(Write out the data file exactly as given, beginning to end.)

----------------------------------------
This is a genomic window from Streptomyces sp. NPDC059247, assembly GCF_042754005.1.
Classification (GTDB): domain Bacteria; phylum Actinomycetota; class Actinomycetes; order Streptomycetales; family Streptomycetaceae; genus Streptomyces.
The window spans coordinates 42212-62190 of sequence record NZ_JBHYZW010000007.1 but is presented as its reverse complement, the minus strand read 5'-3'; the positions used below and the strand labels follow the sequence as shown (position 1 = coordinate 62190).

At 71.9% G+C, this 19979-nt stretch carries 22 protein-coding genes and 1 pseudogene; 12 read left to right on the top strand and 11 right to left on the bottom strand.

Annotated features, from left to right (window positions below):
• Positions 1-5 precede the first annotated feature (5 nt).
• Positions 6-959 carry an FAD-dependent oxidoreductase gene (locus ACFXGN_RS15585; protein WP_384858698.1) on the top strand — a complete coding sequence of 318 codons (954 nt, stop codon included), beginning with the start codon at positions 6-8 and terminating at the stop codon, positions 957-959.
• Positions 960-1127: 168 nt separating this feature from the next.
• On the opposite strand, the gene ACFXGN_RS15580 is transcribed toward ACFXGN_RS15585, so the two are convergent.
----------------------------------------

This is a genomic window from Streptomyces sp. NPDC059247, assembly GCF_042754005.1.
Classification (GTDB): domain Bacteria; phylum Actinomycetota; class Actinomycetes; order Streptomycetales; family Streptomycetaceae; genus Streptomyces.
The window spans coordinates 42212-62190 of sequence record NZ_JBHYZW010000007.1 but is presented as its reverse complement, the minus strand read 5'-3'; the positions used below and the strand labels follow the sequence as shown (position 1 = coordinate 62190).

At 71.9% G+C, this 19979-nt stretch carries 22 protein-coding genes and 1 pseudogene; 12 read left to right on the top strand and 11 right to left on the bottom strand.

Annotated features, from left to right (window positions below):
• Positions 1-5 precede the first annotated feature (5 nt).
• Positions 6-959 carry an FAD-dependent oxidoreductase gene (locus ACFXGN_RS15585; protein WP_384858698.1) on the top strand — a complete coding sequence of 318 codons (954 nt, stop codon included), beginning with the start codon at positions 6-8 and terminating at the stop codon, positions 957-959.
• Positions 960-1127: 168 nt separating this feature from the next.
• On the opposite strand, the gene ACFXGN_RS15580 is transcribed toward ACFXGN_RS15585, so the two are convergent.